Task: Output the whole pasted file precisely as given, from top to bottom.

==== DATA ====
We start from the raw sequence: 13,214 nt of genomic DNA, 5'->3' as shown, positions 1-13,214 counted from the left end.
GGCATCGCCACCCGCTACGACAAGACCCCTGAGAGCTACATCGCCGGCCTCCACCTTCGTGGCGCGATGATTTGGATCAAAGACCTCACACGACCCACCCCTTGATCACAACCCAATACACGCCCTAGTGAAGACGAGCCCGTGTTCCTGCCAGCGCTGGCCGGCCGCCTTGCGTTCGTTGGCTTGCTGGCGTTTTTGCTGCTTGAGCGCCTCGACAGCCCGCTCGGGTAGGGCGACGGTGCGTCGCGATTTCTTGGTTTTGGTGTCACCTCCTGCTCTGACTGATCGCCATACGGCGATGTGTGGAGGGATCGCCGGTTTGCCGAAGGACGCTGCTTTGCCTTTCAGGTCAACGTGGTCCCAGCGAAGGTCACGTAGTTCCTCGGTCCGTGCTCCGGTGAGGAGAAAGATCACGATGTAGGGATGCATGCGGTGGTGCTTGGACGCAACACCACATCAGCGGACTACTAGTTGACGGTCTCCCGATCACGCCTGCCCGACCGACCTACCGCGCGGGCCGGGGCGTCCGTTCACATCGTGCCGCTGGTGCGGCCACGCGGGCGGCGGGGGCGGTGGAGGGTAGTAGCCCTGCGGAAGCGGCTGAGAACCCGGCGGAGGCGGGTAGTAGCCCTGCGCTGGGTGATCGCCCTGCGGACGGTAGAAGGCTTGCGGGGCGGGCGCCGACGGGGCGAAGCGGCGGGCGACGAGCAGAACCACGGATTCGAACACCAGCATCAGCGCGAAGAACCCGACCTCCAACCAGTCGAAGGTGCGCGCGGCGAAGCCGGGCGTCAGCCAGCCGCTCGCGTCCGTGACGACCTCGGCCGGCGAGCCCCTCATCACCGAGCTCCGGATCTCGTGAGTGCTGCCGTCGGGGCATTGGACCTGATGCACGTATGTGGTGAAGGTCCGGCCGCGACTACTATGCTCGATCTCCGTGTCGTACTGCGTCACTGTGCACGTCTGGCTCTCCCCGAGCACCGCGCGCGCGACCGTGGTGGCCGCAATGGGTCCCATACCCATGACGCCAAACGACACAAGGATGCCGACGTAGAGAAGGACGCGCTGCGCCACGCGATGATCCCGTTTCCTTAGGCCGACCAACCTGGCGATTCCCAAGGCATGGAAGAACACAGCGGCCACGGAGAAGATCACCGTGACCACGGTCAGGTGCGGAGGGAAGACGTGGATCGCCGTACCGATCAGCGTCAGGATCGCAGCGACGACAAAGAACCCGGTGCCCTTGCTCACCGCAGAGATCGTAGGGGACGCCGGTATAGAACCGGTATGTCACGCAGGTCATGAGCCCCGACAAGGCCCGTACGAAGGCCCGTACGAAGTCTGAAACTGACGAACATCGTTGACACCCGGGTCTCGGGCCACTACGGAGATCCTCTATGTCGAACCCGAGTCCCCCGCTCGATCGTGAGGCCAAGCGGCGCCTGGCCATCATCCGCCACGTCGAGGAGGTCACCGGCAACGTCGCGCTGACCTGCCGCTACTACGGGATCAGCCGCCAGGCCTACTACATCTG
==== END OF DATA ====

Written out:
We start from the raw sequence: 13,214 nt of genomic DNA, 5'->3' as shown, positions 1-13,214 counted from the left end.
GGCATCGCCACCCGCTACGACAAGACCCCTGAGAGCTACATCGCCGGCCTCCACCTTCGTGGCGCGATGATTTGGATCAAAGACCTCACACGACCCACCCCTTGATCACAACCCAATACACGCCCTAGTGAAGACGAGCCCGTGTTCCTGCCAGCGCTGGCCGGCCGCCTTGCGTTCGTTGGCTTGCTGGCGTTTTTGCTGCTTGAGCGCCTCGACAGCCCGCTCGGGTAGGGCGACGGTGCGTCGCGATTTCTTGGTTTTGGTGTCACCTCCTGCTCTGACTGATCGCCATACGGCGATGTGTGGAGGGATCGCCGGTTTGCCGAAGGACGCTGCTTTGCCTTTCAGGTCAACGTGGTCCCAGCGAAGGTCACGTAGTTCCTCGGTCCGTGCTCCGGTGAGGAGAAAGATCACGATGTAGGGATGCATGCGGTGGTGCTTGGACGCAACACCACATCAGCGGACTACTAGTTGACGGTCTCCCGATCACGCCTGCCCGACCGACCTACCGCGCGGGCCGGGGCGTCCGTTCACATCGTGCCGCTGGTGCGGCCACGCGGGCGGCGGGGGCGGTGGAGGGTAGTAGCCCTGCGGAAGCGGCTGAGAACCCGGCGGAGGCGGGTAGTAGCCCTGCGCTGGGTGATCGCCCTGCGGACGGTAGAAGGCTTGCGGGGCGGGCGCCGACGGGGCGAAGCGGCGGGCGACGAGCAGAACCACGGATTCGAACACCAGCATCAGCGCGAAGAACCCGACCTCCAACCAGTCGAAGGTGCGCGCGGCGAAGCCGGGCGTCAGCCAGCCGCTCGCGTCCGTGACGACCTCGGCCGGCGAGCCCCTCATCACCGAGCTCCGGATCTCGTGAGTGCTGCCGTCGGGGCATTGGACCTGATGCACGTATGTGGTGAAGGTCCGGCCGCGACTACTATGCTCGATCTCCGTGTCGTACTGCGTCACTGTGCACGTCTGGCTCTCCCCGAGCACCGCGCGCGCGACCGTGGTGGCCGCAATGGGTCCCATACCCATGACGCCAAACGACACAAGGATGCCGACGTAGAGAAGGACGCGCTGCGCCACGCGATGATCCCGTTTCCTTAGGCCGACCAACCTGGCGATTCCCAAGGCATGGAAGAACACAGCGGCCACGGAGAAGATCACCGTGACCACGGTCAGGTGCGGAGGGAAGACGTGGATCGCCGTACCGATCAGCGTCAGGATCGCAGCGACGACAAAGAACCCGGTGCCCTTGCTCACCGCAGAGATCGTAGGGGACGCCGGTATAGAACCGGTATGTCACGCAGGTCATGAGCCCCGACAAGGCCCGTACGAAGGCCCGTACGAAGTCTGAAACTGACGAACATCGTTGACACCCGGGTCTCGGGCCACTACGGAGATCCTCTATGTCGAACCCGAGTCCCCCGCTCGATCGTGAGGCCAAGCGGCGCCTGGCCATCATCCGCCACGTCGAGGAGGTCACCGGCAACGTCGCGCTGACCTGCCGCTACTACGGGATCAGCCGCCAGGCCTACTACATCTG